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  • Writer's pictureJill Schlesinger, CFP

Jill on Money


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Consumers and investors feel better


A funny thing happened on the way to 2024: Consumers feel better!


The University of Michigan consumer sentiment index jumped 13 percent in January from December to reach its highest level since July 2021.


The reading follows a sharp increase in December and cumulatively sentiment has climbed 29 percent, the largest two-month increase since 1991.


The positive trend, which persisted across different regions, incomes, ages and education attainment, is likely due to the same culprit that drove sentiment into a ditch: inflation.


Joanne Hsu, director of consumer surveys at the University of Michigan, said the gains were “supported by confidence that inflation has turned a corner,” underscored by the survey’s one-year-ahead inflation measure dropping to 2.9 percent, its lowest since December 2020.


Dropping below 3 percent isn’t just a round number milestone: It means that the year-ahead measure is within the 2.3 – 3.0 percent range seen in the two years prior to the pandemic.


With the inflationary fever breaking, sentiment is almost 60 percent higher than the all-time low notched in June 2022 (when the Consumer Price Index peaked at 9.1 percent), and is now just 7 percent shy of the historical average since 1978.


The improvement may partially explain why December retail sales were better than expected.

Strong consumer spending, a revival in manufacturing investment and increased state and local government purchases helped power the overall economy last year.


The good news has spilled into the stock market, where you may have missed another milestone: The S&P 500 stock market index reached a new closing high of 4,839.81 on Jan. 19, besting the prior closing record of 4796.56, set on Jan. 3, 2022. The index went 512 trading days without a new record, the longest stretch since a fallow period of 1,375-sessions that ended in March 2013.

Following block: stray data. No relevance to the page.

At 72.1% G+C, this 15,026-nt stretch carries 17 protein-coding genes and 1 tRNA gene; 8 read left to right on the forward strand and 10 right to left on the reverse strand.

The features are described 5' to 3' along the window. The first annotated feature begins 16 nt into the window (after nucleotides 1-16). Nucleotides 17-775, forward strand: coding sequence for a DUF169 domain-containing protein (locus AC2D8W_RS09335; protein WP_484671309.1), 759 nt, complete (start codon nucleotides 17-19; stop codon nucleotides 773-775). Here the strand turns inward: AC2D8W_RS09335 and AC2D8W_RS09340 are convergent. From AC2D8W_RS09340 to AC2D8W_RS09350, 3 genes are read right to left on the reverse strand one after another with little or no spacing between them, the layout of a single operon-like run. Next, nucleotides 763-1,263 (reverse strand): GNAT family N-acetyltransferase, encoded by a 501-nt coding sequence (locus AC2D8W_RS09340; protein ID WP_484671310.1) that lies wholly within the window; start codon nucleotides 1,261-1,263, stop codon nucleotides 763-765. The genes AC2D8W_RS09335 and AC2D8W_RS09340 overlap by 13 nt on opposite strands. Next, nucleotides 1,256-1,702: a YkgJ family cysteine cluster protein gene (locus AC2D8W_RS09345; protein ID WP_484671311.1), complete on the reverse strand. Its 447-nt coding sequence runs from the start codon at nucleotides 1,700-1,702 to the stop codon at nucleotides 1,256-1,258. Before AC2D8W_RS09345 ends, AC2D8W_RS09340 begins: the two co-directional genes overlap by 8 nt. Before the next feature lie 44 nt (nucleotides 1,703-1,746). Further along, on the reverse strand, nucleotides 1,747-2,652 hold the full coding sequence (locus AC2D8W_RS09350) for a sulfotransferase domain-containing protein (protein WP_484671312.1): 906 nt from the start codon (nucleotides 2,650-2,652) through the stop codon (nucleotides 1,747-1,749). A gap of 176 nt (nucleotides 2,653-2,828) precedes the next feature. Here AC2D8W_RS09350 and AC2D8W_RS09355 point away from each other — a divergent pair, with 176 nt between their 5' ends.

News about stock movements impacts more people than you might think.


According to Gallup 61 percent of U.S. adults say they have money invested in the stock market, the highest percentage since 2008. The massive hit to stock prices from October 2007 – March 2009, a period when the S&P 500 dropped by almost 57 percent, likely “deterred new investors from entering the stock market and caused others to take their money out of stocks and put it elsewhere.”


As recently as 2016, stock ownership was at 52 percent. Gallup researchers note that the period of low stock ownership meant that many potential investors missed out on the subsequent recovery in stocks.


A similar trend occurred in double-time over the past two years. 2022 was a terrible year for stocks, with the S&P 500 falling 19.4 percent and the Nasdaq Composite tumbling by 33.1 percent.


After that wash-out, many bailed on their long-term strategies and sought the protection of safe assets, like high-yielding savings and money market accounts, certificates of deposit and Treasury bills, all of which were finally paying a decent amount of interest. I heard from a lot of those folks who were happy about 5 percent on cash and planned to get back in “when things get better.”


Of course, this is the fallacy of attempting to time the market—you don’t know when to get out or back in!


The losers of 2022 became the big winners of 2023. The so-called “Magnificent Seven” (Apple, Amazon, Alphabet, NVIDIA, Meta, Microsoft, and Tesla) helped drive the overall stock market higher. In 2023, the S&P 500 was up 24.23 percent and the Nasdaq jumped 43.42 percent.


(Jill Schlesinger, CFP, is a CBS News business analyst. A former options trader and CIO of an investment advisory firm, she welcomes comments and questions at askjill@jillonmoney.com. Check her website at www.jillonmoney.com)


©2024 Tribune Content Agency, LLC


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